So there are BRK.A and BRK.B. The face value of BRK.A is 1,500 times of that of BRK.B, and BRK.A has 10,000 times the voting rights of BRK.B. BRK.A is normally traded at about 1,500 times the price of BRK.B. My question is: why is the price proportional to the face value, not the amount of voting rights?

When you buy shares you get dividend rights and voting rights. But Berkshire Hathaway is famous for never paying dividends. So to my understanding, this means you are practically buying the voting rights alone, so I wonder why anyone would pay 1/1500th of the price to buy 1/10000th of the voting rights. What am I missing?

My question isn't why people buy shares without dividend. It's why the price is proportional to the nominal face value. Since the IPO of BRK.B, it's always been traded at more or less 1/1500th of the price (adjusted, of course because share splits) of class A. I also know that they will maybe pay dividends in the future, but it's not 100% definite, and even if it was, to me it sounds like the price has to be somewhere between 1/1500 (dividend rights) and 1/10000 (voting rights).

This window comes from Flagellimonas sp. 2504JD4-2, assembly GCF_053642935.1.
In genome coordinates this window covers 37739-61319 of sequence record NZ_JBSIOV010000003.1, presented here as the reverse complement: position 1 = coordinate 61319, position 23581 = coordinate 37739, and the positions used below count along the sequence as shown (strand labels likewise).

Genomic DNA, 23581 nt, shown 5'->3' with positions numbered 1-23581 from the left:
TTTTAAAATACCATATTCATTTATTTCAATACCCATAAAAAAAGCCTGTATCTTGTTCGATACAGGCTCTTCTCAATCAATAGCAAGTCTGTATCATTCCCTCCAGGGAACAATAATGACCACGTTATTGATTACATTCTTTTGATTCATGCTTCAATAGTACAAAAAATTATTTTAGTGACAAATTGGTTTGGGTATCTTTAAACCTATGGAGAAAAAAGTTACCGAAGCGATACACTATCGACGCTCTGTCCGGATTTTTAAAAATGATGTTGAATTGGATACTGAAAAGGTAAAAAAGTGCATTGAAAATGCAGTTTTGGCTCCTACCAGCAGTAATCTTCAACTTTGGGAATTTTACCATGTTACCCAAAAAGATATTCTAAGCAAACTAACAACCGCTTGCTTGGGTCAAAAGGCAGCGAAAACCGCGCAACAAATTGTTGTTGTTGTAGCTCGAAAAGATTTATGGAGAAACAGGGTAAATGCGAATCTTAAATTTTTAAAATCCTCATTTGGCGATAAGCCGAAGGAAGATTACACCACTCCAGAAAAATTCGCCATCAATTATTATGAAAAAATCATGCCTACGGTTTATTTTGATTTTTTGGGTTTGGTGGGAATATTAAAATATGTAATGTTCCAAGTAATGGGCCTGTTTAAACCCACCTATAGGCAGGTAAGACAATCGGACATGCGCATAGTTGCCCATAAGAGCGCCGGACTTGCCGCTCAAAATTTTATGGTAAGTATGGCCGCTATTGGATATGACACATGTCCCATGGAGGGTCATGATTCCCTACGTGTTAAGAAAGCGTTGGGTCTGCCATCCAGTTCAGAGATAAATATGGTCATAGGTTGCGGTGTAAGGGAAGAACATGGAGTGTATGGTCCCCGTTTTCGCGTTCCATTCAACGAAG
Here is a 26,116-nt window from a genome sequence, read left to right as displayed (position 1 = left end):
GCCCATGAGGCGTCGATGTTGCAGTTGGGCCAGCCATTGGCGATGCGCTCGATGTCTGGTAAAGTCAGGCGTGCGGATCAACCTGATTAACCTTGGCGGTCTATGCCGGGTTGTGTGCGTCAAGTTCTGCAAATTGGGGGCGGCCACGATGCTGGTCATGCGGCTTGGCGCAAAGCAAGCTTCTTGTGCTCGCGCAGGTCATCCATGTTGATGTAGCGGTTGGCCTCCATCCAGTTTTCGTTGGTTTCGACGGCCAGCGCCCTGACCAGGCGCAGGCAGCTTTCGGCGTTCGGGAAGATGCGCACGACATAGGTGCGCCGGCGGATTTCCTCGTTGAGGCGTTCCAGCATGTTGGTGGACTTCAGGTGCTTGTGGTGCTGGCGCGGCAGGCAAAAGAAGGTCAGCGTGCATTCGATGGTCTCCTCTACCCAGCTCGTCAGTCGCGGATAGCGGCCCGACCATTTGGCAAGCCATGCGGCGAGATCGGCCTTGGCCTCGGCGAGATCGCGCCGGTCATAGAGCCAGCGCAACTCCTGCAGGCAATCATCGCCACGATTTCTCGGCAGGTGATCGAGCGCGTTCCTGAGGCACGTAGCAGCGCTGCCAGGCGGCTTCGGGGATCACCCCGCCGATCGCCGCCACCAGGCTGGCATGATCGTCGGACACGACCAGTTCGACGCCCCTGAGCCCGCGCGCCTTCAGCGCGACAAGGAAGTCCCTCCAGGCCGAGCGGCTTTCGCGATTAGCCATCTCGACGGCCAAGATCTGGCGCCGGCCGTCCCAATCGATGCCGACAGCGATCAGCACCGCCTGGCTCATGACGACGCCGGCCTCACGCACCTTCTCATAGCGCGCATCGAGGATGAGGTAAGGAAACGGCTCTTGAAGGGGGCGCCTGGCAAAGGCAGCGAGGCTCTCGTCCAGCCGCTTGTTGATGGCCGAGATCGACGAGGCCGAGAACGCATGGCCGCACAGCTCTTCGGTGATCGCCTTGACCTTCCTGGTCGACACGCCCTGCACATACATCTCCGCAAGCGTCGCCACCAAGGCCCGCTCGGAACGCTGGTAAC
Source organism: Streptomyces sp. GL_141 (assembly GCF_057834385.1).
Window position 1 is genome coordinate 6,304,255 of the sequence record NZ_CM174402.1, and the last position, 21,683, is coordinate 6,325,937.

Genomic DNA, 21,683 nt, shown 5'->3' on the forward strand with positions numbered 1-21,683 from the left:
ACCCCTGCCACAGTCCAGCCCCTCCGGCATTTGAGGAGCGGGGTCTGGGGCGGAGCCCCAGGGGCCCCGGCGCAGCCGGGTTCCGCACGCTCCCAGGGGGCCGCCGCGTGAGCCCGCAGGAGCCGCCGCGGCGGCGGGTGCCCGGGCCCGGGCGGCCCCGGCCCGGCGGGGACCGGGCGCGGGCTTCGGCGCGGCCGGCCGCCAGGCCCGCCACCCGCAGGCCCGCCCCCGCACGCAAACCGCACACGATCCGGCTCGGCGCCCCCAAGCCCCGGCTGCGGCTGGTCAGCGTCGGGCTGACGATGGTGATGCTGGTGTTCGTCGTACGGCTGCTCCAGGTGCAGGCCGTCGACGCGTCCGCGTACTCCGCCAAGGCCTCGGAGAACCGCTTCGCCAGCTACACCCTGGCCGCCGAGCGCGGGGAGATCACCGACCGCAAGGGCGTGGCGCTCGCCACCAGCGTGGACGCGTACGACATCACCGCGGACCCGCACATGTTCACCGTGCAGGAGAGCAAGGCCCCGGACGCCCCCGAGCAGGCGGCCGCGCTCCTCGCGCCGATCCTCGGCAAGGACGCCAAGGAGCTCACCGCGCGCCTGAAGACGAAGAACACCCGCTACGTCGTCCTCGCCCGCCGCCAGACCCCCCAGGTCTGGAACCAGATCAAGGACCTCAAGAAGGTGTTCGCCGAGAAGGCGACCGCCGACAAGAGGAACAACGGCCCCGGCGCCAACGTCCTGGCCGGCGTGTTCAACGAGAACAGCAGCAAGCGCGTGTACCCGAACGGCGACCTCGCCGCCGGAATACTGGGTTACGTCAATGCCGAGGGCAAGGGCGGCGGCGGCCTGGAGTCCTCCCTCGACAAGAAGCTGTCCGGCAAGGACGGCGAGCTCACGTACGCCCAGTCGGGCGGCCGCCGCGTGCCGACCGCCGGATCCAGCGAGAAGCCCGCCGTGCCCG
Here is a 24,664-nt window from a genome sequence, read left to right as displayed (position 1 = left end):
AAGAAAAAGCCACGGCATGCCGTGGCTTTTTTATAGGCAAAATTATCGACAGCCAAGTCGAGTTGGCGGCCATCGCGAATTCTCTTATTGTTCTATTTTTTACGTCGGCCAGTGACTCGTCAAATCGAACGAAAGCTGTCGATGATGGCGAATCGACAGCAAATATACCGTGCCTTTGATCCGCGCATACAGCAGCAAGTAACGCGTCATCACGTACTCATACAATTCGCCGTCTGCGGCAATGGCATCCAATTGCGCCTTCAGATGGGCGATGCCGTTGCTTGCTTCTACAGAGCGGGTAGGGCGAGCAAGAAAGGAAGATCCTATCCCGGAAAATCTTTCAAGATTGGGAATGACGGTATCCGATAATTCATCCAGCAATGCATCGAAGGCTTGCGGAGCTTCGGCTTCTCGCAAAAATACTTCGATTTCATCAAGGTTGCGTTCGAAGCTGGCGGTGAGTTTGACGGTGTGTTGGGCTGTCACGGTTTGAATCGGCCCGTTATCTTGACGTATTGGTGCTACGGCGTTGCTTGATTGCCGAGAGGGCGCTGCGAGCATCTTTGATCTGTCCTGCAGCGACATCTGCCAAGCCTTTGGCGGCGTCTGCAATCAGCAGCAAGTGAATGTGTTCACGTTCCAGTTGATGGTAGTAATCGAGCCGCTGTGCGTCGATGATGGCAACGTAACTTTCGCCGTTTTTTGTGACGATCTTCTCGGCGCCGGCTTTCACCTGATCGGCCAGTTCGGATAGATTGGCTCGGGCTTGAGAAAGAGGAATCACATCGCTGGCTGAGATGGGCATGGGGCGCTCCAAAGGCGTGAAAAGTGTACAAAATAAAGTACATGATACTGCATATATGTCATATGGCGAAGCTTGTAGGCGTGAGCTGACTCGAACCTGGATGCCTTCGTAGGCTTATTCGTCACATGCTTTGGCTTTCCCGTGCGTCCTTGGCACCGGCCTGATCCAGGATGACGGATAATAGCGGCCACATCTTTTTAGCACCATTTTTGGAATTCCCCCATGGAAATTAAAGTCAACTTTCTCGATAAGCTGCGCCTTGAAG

So for all this to make sense, I think the amount of the shares Berkshire Hathaway buys back depends on the current market status so that they are exactly proportional to the face value, precisely. If they from now on chose to buy back BRK.B, for example, 5% more (relatively), BRK.B will be traded at a more expensive price. Is this correct?

  • Do you plan on actually voting if you had voting rights? I wouldn't. I trust BRK's board knows what's best for them, better than I do. To me, voting rights make no difference. I also don't have the $460,000 laying around to buy a full share.
    – dberm22
    Commented Feb 24, 2023 at 12:49

4 Answers 4